New Zealand post 9: CONSERVATION BY POISON & DOG RACES IN BLACKBALL
Despite the cosy cabin I don’t sleep well. The midge bites from a few days back are itching like crazy and it’s impossible not to scratch, which only makes it worse. I finally drift into a fitful sleep, only to be rudely awakened by a screaming siren. I shoot up and flail around in the dark for the bedside lamp. In the process I knock over my water glass and saturate my phone. I get the light on and see it’s the smoke alarm that’s wailing, but there’s no fricken smoke!! Seriously, this is taking cry wolf too far. This health and safety lark is getting to be a right royal pain in the %^#&*@ arse!!
We stand on the bed and bash it with a pillow until it shuts up , then check the time – 02h30. We settle back to sleep, only to be woken again at 05h00 by the same screeching. If I had a baseball bat handy, I’d gladly smash the little fucker to smithereens!!
Ok, not very equanimous, I know, but under the circumstances…
After the rough night we struggle to get it all together in the morning and only get away by 10h00, but no sweat, we have plans to meet friends in Blackball for lunch at 30km and then only have a further 30km from there to Greymouth, all on easy tar – a relative rest day.
I won’t lie, the riding is boring compared to yesterday. It’s pleasant enough, rolling through pristine-looking farmlands, but there’s a theme developing that’s making me very uneasy. It’s been bugging me for days now. Ever since the batty people really. I’ve noticed lots of small birds dead on the side of the road, more than one would expect from normal day-to-day mortality and numerous perfect possum carcasses, that have clearly not been hit by anything. Put this together with the regular poison bait warnings, and the conclusion is obvious.
Passing through the little hamlet of Moonlight, we come across an information display, that explains about the conservation efforts in the region. A map shows the number of traps that have been laid down in the area – a red dot for each trap, which is baited with deadly poison- at 2017, there were 1300 traps spread over 8500 Hectares!! The “conservationists” are clearly thrilled with their efforts.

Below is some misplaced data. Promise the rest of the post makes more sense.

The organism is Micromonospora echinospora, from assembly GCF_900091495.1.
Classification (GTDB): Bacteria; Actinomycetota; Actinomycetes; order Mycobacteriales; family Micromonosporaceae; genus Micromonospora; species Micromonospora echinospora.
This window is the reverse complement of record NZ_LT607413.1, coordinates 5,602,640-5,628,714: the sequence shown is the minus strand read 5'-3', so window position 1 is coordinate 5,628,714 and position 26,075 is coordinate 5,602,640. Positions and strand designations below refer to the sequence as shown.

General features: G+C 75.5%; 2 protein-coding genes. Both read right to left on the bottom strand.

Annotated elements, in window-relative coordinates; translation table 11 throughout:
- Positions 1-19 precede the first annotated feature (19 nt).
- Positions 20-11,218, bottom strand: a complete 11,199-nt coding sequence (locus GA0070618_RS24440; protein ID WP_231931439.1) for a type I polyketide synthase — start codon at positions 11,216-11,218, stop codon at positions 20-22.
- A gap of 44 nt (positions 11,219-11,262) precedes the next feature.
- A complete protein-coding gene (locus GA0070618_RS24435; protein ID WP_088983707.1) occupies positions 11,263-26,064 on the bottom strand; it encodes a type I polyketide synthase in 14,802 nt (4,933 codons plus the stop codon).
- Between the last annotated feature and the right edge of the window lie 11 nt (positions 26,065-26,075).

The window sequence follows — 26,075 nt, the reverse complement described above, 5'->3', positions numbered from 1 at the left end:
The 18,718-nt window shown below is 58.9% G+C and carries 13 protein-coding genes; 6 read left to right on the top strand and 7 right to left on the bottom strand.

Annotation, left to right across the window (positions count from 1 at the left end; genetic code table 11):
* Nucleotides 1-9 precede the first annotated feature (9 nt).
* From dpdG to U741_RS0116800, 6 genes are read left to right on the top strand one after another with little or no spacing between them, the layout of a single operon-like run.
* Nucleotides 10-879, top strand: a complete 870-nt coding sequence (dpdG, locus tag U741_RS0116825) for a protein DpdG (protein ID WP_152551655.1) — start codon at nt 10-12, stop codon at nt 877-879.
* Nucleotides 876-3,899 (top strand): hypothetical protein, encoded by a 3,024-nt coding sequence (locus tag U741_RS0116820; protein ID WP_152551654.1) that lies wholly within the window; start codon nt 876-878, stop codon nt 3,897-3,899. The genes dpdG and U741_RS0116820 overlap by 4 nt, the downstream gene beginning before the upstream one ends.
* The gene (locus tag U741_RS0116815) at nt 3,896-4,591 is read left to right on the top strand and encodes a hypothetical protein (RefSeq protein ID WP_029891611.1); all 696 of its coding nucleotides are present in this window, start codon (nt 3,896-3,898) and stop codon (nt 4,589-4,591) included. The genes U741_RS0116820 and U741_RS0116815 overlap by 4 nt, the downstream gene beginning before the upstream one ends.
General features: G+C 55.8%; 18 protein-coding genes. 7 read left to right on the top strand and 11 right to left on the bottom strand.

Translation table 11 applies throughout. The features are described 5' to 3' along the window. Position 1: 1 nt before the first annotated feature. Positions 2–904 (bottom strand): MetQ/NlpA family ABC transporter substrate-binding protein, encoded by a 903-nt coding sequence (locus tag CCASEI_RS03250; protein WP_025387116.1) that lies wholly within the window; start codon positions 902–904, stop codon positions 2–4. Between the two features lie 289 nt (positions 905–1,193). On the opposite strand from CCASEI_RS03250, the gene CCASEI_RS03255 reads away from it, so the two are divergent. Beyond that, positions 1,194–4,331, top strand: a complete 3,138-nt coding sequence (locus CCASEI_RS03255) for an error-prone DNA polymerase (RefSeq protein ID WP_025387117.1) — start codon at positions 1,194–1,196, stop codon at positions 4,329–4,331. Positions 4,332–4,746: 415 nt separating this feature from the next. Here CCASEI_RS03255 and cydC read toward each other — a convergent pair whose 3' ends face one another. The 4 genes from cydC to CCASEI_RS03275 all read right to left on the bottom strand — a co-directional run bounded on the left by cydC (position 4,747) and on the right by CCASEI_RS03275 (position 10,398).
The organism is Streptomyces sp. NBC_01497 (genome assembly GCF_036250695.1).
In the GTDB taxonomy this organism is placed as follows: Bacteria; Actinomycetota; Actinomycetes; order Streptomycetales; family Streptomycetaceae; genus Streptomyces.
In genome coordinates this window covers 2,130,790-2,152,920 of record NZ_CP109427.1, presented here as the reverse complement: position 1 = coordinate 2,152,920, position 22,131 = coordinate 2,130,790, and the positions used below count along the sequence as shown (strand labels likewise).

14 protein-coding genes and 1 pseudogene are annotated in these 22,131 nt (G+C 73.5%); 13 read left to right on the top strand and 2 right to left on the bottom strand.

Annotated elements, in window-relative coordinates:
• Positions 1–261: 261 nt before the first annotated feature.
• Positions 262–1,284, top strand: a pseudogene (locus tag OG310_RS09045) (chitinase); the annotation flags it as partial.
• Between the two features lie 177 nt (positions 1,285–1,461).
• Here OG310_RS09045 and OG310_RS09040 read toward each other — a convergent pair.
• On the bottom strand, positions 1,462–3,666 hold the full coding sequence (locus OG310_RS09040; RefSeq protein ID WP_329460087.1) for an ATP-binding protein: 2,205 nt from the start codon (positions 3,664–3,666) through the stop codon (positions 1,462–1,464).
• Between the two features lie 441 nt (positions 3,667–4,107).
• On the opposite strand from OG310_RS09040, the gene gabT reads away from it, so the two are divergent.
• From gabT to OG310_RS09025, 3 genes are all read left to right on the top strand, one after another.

What’s bugging me, is what happens to the poisoned carcasses? Certainly they are not all collected and burned, so my conclusion is they decompose and the poison seeps into the ground water and eventually ends up in the river systems.
Treating, boiling or filtering water might eliminate pathogens, but will it neutralize poison?? The river water looks crystal clear, but I don’t trust it at all!!
These are my thoughts as we turn off the road and climb the hill to the old mining town of Blackball.
As we enter town, I am drawn to a bunch of colorful hand-painted signs:
“TOURIST WARNING DANGER! OUR GOVERNMENT IS TORTURING OUR WILDLIFE TO DEATH. OUR WATER AND LAND IS TOXIC. DON’T DRINK FROM WATERWAYS!!”
I am not crazy and paranoid after all! This feeling of unease I’ve been carrying for days is justified. I feel so relieved and vindicated. But clearly this town is the exception and not the rule.
We have an amazing lunch at The Blackball Inn, where we are joined by our friends, Steve and Dahlene and as the afternoon progresses, we get the distinct impression that the town should be called Oddball, not Blackball!
I mean this in the most delightful way. It’s like a Hogsmead Village occupied by wizards and witches. Not a muggle in sight. The highlight is when the locals all congregate on the green for a spot of dog racing. The whacky owners line up on the start line with their equally whacky dogs, that take off in various directions at the sound of the whistle. I’m weak with laughter. What finishes me off, is that they all act as if it’s as normal as can be.
We could happily sit here all day observing the characters and I decide that if I was forced to live in New Zealand, I’d want it to be in a place like Blackball. I feel an affinity with these passionate, unique and alternative individuals.
We reluctantly tear ourselves away at around 17h00, as we still need to cycle the 30km to Greymouth. I am still laughing as we climb the first hill, but this is soon tempered by the continued poison warnings, which bring me back down to earth and make my head spin with confusion, frustration and unanswered questions…